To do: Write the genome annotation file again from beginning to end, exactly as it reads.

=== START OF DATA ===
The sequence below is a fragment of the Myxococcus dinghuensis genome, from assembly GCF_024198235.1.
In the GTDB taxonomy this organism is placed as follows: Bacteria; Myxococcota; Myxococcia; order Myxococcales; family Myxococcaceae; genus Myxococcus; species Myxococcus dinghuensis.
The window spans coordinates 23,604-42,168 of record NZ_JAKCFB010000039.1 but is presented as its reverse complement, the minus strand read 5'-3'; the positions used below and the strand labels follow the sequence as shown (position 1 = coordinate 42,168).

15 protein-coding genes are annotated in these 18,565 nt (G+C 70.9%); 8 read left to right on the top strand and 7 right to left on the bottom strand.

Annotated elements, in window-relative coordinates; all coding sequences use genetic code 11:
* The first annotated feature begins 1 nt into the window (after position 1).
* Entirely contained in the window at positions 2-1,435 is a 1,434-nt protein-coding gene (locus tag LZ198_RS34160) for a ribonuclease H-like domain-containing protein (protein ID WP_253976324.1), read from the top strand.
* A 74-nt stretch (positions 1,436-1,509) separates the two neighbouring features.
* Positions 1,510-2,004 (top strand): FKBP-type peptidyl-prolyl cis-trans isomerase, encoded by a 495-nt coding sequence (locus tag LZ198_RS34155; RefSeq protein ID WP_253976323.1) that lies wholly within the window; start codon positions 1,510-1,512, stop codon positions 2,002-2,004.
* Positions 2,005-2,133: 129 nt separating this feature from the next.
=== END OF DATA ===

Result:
The sequence below is a fragment of the Myxococcus dinghuensis genome, from assembly GCF_024198235.1.
In the GTDB taxonomy this organism is placed as follows: Bacteria; Myxococcota; Myxococcia; order Myxococcales; family Myxococcaceae; genus Myxococcus; species Myxococcus dinghuensis.
The window spans coordinates 23,604-42,168 of record NZ_JAKCFB010000039.1 but is presented as its reverse complement, the minus strand read 5'-3'; the positions used below and the strand labels follow the sequence as shown (position 1 = coordinate 42,168).

15 protein-coding genes are annotated in these 18,565 nt (G+C 70.9%); 8 read left to right on the top strand and 7 right to left on the bottom strand.

Annotated elements, in window-relative coordinates; all coding sequences use genetic code 11:
* The first annotated feature begins 1 nt into the window (after position 1).
* Entirely contained in the window at positions 2-1,435 is a 1,434-nt protein-coding gene (locus tag LZ198_RS34160) for a ribonuclease H-like domain-containing protein (protein ID WP_253976324.1), read from the top strand.
* A 74-nt stretch (positions 1,436-1,509) separates the two neighbouring features.
* Positions 1,510-2,004 (top strand): FKBP-type peptidyl-prolyl cis-trans isomerase, encoded by a 495-nt coding sequence (locus tag LZ198_RS34155; RefSeq protein ID WP_253976323.1) that lies wholly within the window; start codon positions 1,510-1,512, stop codon positions 2,002-2,004.
* Positions 2,005-2,133: 129 nt separating this feature from the next.